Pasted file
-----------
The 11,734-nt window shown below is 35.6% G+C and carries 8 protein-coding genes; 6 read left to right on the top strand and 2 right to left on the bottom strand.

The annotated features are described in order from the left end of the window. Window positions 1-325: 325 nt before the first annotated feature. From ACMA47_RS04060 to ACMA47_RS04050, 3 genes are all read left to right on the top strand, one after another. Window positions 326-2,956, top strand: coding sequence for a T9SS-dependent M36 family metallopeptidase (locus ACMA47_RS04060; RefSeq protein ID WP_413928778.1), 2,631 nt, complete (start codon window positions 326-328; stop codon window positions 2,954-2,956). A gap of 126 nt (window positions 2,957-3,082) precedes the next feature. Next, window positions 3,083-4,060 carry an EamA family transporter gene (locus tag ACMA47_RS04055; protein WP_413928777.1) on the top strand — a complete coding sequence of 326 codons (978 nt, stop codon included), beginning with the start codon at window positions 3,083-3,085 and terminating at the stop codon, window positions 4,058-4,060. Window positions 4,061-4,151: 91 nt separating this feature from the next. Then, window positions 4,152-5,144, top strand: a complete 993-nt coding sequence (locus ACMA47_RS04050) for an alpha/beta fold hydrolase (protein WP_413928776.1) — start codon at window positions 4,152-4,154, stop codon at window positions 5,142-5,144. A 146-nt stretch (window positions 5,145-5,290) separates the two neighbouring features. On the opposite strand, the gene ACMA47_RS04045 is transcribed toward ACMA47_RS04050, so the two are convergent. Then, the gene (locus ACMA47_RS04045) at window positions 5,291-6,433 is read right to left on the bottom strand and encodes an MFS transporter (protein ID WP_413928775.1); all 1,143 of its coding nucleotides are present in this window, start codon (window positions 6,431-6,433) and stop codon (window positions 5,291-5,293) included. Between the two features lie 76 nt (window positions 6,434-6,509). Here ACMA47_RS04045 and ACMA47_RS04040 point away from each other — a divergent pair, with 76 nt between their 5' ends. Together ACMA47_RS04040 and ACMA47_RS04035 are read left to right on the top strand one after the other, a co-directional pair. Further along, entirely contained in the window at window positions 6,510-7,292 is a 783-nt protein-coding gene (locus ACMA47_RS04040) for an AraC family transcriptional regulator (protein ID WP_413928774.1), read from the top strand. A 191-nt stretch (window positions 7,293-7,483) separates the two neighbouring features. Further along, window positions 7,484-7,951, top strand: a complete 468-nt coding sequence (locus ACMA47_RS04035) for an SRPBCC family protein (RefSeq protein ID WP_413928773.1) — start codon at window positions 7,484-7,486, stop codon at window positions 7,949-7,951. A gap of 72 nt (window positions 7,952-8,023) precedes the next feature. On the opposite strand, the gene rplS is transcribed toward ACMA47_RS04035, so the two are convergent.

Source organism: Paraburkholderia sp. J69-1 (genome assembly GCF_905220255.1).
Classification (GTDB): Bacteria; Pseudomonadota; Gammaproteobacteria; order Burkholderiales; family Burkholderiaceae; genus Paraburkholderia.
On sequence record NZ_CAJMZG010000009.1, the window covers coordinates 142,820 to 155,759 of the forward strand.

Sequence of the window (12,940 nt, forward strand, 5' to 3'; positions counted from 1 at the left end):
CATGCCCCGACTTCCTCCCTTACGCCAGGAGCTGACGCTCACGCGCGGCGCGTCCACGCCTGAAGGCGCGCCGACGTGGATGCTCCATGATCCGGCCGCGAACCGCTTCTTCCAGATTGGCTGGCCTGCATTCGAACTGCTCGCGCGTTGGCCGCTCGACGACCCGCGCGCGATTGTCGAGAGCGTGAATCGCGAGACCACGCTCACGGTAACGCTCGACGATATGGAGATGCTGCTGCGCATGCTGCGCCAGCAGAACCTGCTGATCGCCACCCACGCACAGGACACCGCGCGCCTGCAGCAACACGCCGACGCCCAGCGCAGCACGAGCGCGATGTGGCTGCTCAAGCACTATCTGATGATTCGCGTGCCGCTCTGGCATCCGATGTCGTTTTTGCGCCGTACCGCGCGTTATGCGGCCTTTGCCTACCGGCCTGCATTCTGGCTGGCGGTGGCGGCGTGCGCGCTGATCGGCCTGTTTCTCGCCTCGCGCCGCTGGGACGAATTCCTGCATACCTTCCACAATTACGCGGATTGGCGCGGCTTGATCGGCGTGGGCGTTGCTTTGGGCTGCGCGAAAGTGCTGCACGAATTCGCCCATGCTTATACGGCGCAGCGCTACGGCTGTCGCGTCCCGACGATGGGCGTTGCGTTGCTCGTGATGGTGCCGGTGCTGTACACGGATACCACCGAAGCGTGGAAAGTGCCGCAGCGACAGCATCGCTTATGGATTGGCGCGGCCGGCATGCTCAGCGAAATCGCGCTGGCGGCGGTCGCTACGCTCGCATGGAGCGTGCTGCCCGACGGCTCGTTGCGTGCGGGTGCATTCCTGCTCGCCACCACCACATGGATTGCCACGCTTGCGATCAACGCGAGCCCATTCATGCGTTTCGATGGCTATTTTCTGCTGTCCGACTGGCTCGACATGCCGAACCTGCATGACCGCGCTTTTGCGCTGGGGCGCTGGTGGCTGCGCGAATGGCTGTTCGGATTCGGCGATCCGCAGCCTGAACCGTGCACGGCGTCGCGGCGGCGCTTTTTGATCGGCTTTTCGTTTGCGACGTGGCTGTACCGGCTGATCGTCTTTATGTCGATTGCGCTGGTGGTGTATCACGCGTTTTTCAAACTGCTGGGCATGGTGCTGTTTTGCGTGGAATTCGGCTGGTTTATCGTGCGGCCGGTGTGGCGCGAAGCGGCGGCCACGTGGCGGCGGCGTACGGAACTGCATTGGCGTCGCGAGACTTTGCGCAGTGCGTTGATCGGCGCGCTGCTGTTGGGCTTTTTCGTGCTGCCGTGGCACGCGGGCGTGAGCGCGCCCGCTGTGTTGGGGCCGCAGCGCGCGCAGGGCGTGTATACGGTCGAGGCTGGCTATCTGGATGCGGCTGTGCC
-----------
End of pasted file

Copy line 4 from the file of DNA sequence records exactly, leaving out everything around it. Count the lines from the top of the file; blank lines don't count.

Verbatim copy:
Classification (GTDB): Bacteria; Pseudomonadota; Gammaproteobacteria; order Burkholderiales; family Burkholderiaceae; genus Paraburkholderia.